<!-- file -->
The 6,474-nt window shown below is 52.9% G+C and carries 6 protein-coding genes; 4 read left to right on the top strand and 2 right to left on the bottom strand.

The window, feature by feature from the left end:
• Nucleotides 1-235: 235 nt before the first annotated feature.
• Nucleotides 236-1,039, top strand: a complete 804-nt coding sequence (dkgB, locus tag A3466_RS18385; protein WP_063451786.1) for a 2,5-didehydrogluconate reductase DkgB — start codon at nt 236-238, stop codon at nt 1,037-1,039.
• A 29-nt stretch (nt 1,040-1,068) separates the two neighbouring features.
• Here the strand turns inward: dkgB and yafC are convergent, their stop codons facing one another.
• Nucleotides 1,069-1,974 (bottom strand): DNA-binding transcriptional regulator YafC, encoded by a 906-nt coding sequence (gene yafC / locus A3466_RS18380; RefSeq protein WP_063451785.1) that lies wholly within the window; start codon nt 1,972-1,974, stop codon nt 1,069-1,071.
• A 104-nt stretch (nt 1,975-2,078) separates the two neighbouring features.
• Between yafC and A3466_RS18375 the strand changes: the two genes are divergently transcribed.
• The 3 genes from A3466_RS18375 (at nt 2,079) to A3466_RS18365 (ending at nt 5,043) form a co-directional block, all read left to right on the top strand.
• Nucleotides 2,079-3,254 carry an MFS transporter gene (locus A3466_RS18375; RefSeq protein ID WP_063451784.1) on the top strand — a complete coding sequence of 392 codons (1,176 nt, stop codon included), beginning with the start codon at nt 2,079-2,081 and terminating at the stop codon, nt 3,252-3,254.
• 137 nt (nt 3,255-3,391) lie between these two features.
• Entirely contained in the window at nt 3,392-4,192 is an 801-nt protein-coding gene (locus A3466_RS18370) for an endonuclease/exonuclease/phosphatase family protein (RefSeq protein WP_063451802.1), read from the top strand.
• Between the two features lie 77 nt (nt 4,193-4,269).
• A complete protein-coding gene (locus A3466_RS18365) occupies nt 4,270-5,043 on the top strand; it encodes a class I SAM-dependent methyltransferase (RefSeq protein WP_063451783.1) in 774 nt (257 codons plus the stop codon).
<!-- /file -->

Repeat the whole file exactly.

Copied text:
The 6,474-nt window shown below is 52.9% G+C and carries 6 protein-coding genes; 4 read left to right on the top strand and 2 right to left on the bottom strand.

The window, feature by feature from the left end:
• Nucleotides 1-235: 235 nt before the first annotated feature.
• Nucleotides 236-1,039, top strand: a complete 804-nt coding sequence (dkgB, locus tag A3466_RS18385; protein WP_063451786.1) for a 2,5-didehydrogluconate reductase DkgB — start codon at nt 236-238, stop codon at nt 1,037-1,039.
• A 29-nt stretch (nt 1,040-1,068) separates the two neighbouring features.
• Here the strand turns inward: dkgB and yafC are convergent, their stop codons facing one another.
• Nucleotides 1,069-1,974 (bottom strand): DNA-binding transcriptional regulator YafC, encoded by a 906-nt coding sequence (gene yafC / locus A3466_RS18380; RefSeq protein WP_063451785.1) that lies wholly within the window; start codon nt 1,972-1,974, stop codon nt 1,069-1,071.
• A 104-nt stretch (nt 1,975-2,078) separates the two neighbouring features.
• Between yafC and A3466_RS18375 the strand changes: the two genes are divergently transcribed.
• The 3 genes from A3466_RS18375 (at nt 2,079) to A3466_RS18365 (ending at nt 5,043) form a co-directional block, all read left to right on the top strand.
• Nucleotides 2,079-3,254 carry an MFS transporter gene (locus A3466_RS18375; RefSeq protein ID WP_063451784.1) on the top strand — a complete coding sequence of 392 codons (1,176 nt, stop codon included), beginning with the start codon at nt 2,079-2,081 and terminating at the stop codon, nt 3,252-3,254.
• 137 nt (nt 3,255-3,391) lie between these two features.
• Entirely contained in the window at nt 3,392-4,192 is an 801-nt protein-coding gene (locus A3466_RS18370) for an endonuclease/exonuclease/phosphatase family protein (RefSeq protein WP_063451802.1), read from the top strand.
• Between the two features lie 77 nt (nt 4,193-4,269).
• A complete protein-coding gene (locus A3466_RS18365) occupies nt 4,270-5,043 on the top strand; it encodes a class I SAM-dependent methyltransferase (RefSeq protein WP_063451783.1) in 774 nt (257 codons plus the stop codon).